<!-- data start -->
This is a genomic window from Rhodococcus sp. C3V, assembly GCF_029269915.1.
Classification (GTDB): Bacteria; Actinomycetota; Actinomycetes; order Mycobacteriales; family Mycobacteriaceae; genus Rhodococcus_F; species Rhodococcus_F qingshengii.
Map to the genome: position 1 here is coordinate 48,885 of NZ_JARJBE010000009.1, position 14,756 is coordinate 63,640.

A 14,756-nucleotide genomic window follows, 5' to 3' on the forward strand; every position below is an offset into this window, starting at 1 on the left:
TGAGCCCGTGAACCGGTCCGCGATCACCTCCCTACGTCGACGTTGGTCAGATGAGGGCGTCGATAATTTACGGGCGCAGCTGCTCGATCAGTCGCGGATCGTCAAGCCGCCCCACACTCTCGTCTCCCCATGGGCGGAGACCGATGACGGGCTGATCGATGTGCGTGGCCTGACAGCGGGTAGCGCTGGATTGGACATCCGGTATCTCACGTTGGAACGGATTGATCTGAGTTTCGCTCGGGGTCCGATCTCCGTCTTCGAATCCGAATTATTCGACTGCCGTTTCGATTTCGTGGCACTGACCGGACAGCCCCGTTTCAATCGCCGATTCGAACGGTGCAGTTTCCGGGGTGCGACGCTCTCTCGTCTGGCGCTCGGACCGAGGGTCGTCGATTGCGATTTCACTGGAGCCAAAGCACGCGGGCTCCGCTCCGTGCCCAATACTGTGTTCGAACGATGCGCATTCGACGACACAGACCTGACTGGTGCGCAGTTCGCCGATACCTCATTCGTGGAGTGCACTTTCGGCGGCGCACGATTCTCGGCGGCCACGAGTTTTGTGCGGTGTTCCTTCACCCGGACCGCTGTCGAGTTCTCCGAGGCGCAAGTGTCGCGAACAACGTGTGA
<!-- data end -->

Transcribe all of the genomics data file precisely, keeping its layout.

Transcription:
This is a genomic window from Rhodococcus sp. C3V, assembly GCF_029269915.1.
Classification (GTDB): Bacteria; Actinomycetota; Actinomycetes; order Mycobacteriales; family Mycobacteriaceae; genus Rhodococcus_F; species Rhodococcus_F qingshengii.
Map to the genome: position 1 here is coordinate 48,885 of NZ_JARJBE010000009.1, position 14,756 is coordinate 63,640.

A 14,756-nucleotide genomic window follows, 5' to 3' on the forward strand; every position below is an offset into this window, starting at 1 on the left:
TGAGCCCGTGAACCGGTCCGCGATCACCTCCCTACGTCGACGTTGGTCAGATGAGGGCGTCGATAATTTACGGGCGCAGCTGCTCGATCAGTCGCGGATCGTCAAGCCGCCCCACACTCTCGTCTCCCCATGGGCGGAGACCGATGACGGGCTGATCGATGTGCGTGGCCTGACAGCGGGTAGCGCTGGATTGGACATCCGGTATCTCACGTTGGAACGGATTGATCTGAGTTTCGCTCGGGGTCCGATCTCCGTCTTCGAATCCGAATTATTCGACTGCCGTTTCGATTTCGTGGCACTGACCGGACAGCCCCGTTTCAATCGCCGATTCGAACGGTGCAGTTTCCGGGGTGCGACGCTCTCTCGTCTGGCGCTCGGACCGAGGGTCGTCGATTGCGATTTCACTGGAGCCAAAGCACGCGGGCTCCGCTCCGTGCCCAATACTGTGTTCGAACGATGCGCATTCGACGACACAGACCTGACTGGTGCGCAGTTCGCCGATACCTCATTCGTGGAGTGCACTTTCGGCGGCGCACGATTCTCGGCGGCCACGAGTTTTGTGCGGTGTTCCTTCACCCGGACCGCTGTCGAGTTCTCCGAGGCGCAAGTGTCGCGAACAACGTGTGA